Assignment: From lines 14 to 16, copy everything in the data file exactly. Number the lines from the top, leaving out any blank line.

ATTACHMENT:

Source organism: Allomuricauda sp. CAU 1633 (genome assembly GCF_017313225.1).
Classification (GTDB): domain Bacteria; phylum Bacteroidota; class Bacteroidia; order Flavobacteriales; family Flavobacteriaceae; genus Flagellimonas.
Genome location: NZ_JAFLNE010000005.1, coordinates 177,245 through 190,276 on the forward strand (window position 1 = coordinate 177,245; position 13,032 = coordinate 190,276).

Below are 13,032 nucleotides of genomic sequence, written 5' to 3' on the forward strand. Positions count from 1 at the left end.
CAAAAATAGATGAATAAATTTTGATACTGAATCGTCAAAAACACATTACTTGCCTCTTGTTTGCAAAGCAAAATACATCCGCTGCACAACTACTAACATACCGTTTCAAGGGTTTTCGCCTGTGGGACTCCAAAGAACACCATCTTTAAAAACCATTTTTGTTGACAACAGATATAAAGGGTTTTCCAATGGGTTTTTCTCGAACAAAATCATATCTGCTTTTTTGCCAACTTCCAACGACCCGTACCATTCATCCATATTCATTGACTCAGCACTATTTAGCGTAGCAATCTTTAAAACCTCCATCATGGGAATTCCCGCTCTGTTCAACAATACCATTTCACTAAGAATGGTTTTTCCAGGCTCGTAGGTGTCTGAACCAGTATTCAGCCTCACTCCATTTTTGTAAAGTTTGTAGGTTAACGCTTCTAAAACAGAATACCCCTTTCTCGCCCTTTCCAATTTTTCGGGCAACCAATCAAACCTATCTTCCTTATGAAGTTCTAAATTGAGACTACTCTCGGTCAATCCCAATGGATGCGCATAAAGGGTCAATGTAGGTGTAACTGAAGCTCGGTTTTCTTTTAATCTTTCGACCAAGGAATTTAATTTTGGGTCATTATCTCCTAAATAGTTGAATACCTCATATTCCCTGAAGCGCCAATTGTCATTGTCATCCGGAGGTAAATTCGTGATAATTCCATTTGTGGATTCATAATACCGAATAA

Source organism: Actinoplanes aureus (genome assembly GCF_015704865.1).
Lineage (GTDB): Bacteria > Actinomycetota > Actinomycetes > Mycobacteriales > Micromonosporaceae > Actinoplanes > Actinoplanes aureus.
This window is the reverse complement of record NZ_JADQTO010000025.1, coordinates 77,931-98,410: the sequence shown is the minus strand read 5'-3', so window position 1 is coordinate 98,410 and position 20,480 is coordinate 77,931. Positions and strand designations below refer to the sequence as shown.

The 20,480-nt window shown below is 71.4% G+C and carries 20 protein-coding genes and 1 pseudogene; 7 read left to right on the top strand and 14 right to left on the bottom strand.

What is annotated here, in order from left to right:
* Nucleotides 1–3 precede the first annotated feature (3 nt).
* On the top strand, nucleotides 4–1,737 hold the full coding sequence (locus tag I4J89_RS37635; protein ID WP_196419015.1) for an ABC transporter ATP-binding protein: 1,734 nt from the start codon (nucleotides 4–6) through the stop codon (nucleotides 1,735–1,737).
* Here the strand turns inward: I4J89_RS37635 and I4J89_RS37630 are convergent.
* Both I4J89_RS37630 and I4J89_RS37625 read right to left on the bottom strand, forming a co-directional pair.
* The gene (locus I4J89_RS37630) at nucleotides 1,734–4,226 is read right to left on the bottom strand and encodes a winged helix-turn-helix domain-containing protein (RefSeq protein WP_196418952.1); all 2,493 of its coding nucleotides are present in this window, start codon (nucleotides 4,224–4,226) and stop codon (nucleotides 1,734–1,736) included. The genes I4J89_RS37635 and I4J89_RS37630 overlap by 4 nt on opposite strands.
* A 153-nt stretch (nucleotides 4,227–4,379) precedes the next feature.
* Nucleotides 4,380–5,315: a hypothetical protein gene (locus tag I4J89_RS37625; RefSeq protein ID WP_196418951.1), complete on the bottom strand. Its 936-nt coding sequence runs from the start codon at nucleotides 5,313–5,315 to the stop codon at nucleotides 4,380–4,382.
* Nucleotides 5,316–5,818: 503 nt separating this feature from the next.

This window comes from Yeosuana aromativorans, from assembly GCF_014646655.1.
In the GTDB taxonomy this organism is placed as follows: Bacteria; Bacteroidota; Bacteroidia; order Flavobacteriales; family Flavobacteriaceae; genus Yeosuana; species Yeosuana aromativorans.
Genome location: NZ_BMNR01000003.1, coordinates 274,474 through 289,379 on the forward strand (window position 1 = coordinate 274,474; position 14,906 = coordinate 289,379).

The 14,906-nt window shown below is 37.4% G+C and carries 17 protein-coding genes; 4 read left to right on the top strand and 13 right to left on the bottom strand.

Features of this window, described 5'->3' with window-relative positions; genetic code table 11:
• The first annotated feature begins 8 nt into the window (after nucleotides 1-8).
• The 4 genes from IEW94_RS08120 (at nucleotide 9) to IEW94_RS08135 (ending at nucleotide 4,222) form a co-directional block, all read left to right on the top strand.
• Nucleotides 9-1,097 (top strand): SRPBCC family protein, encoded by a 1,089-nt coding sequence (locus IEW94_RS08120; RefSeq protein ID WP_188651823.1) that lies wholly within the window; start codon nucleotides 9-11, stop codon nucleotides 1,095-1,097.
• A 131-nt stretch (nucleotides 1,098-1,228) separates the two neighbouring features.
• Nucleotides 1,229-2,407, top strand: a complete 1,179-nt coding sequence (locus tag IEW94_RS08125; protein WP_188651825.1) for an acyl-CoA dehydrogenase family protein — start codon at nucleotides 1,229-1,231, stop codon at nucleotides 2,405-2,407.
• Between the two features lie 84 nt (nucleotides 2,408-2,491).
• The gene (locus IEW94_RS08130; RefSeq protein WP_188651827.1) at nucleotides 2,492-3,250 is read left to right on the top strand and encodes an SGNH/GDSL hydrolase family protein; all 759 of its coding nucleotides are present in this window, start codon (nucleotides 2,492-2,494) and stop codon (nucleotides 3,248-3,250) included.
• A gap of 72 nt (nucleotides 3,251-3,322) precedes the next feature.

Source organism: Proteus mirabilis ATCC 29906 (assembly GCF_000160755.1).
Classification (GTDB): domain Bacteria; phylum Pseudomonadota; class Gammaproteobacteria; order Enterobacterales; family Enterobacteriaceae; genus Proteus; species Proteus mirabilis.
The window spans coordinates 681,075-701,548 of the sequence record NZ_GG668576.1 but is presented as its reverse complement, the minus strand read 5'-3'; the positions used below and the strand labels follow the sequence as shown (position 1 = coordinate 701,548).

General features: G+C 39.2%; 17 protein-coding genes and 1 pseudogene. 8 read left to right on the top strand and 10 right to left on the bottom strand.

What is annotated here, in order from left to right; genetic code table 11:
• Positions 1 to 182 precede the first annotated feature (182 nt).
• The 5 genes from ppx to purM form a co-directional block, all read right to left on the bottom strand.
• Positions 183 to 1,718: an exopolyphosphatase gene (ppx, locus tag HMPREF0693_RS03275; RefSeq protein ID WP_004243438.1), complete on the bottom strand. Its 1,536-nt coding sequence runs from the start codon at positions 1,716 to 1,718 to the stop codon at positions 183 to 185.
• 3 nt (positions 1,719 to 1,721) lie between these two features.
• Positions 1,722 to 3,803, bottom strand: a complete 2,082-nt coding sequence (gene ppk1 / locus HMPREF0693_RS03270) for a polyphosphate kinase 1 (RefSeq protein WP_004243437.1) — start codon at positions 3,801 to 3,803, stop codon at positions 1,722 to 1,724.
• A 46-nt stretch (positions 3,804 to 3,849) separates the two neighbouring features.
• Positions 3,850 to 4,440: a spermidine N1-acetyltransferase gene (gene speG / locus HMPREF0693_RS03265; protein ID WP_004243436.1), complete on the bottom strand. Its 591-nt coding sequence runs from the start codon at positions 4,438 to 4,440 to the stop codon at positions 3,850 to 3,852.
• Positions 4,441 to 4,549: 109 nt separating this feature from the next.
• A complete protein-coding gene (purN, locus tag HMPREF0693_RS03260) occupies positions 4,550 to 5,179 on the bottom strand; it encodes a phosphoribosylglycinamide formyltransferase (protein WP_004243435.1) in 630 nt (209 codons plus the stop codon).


* Both I4J89_RS37630 and I4J89_RS37625 read right to left on the bottom strand, forming a co-directional pair.
* The gene (locus I4J89_RS37630) at nucleotides 1,734–4,226 is read right to left on the bottom strand and encodes a winged helix-turn-helix domain-containing protein (RefSeq protein WP_196418952.1); all 2,493 of its coding nucleotides are present in this window, start codon (nucleotides 4,224–4,226) and stop codon (nucleotides 1,734–1,736) included. The genes I4J89_RS37635 and I4J89_RS37630 overlap by 4 nt on opposite strands.
* A 153-nt stretch (nucleotides 4,227–4,379) precedes the next feature.